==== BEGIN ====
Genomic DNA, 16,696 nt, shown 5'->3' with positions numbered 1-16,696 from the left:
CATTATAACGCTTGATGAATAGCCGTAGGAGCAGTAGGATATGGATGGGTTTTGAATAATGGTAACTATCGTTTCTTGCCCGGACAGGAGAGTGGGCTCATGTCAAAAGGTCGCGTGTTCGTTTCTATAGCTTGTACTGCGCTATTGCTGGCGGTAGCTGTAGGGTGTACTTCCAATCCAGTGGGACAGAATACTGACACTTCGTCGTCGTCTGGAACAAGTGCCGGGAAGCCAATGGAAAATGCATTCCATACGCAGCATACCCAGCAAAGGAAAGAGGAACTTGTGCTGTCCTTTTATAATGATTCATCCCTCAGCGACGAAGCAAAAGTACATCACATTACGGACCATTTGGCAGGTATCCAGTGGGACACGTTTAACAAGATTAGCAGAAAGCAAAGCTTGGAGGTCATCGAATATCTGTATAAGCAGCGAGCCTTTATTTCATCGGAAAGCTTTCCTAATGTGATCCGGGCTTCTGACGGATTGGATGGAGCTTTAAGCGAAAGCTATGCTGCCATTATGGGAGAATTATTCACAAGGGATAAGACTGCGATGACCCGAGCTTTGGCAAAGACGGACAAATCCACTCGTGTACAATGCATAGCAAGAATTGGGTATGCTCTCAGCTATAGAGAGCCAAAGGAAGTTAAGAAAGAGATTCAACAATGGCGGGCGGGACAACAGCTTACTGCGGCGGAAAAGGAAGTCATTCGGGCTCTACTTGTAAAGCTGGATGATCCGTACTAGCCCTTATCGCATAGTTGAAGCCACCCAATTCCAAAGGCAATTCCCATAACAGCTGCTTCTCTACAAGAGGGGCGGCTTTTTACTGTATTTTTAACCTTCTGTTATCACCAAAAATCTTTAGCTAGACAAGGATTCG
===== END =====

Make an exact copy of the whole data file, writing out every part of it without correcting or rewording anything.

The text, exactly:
Genomic DNA, 16,696 nt, shown 5'->3' with positions numbered 1-16,696 from the left:
CATTATAACGCTTGATGAATAGCCGTAGGAGCAGTAGGATATGGATGGGTTTTGAATAATGGTAACTATCGTTTCTTGCCCGGACAGGAGAGTGGGCTCATGTCAAAAGGTCGCGTGTTCGTTTCTATAGCTTGTACTGCGCTATTGCTGGCGGTAGCTGTAGGGTGTACTTCCAATCCAGTGGGACAGAATACTGACACTTCGTCGTCGTCTGGAACAAGTGCCGGGAAGCCAATGGAAAATGCATTCCATACGCAGCATACCCAGCAAAGGAAAGAGGAACTTGTGCTGTCCTTTTATAATGATTCATCCCTCAGCGACGAAGCAAAAGTACATCACATTACGGACCATTTGGCAGGTATCCAGTGGGACACGTTTAACAAGATTAGCAGAAAGCAAAGCTTGGAGGTCATCGAATATCTGTATAAGCAGCGAGCCTTTATTTCATCGGAAAGCTTTCCTAATGTGATCCGGGCTTCTGACGGATTGGATGGAGCTTTAAGCGAAAGCTATGCTGCCATTATGGGAGAATTATTCACAAGGGATAAGACTGCGATGACCCGAGCTTTGGCAAAGACGGACAAATCCACTCGTGTACAATGCATAGCAAGAATTGGGTATGCTCTCAGCTATAGAGAGCCAAAGGAAGTTAAGAAAGAGATTCAACAATGGCGGGCGGGACAACAGCTTACTGCGGCGGAAAAGGAAGTCATTCGGGCTCTACTTGTAAAGCTGGATGATCCGTACTAGCCCTTATCGCATAGTTGAAGCCACCCAATTCCAAAGGCAATTCCCATAACAGCTGCTTCTCTACAAGAGGGGCGGCTTTTTACTGTATTTTTAACCTTCTGTTATCACCAAAAATCTTTAGCTAGACAAGGATTCG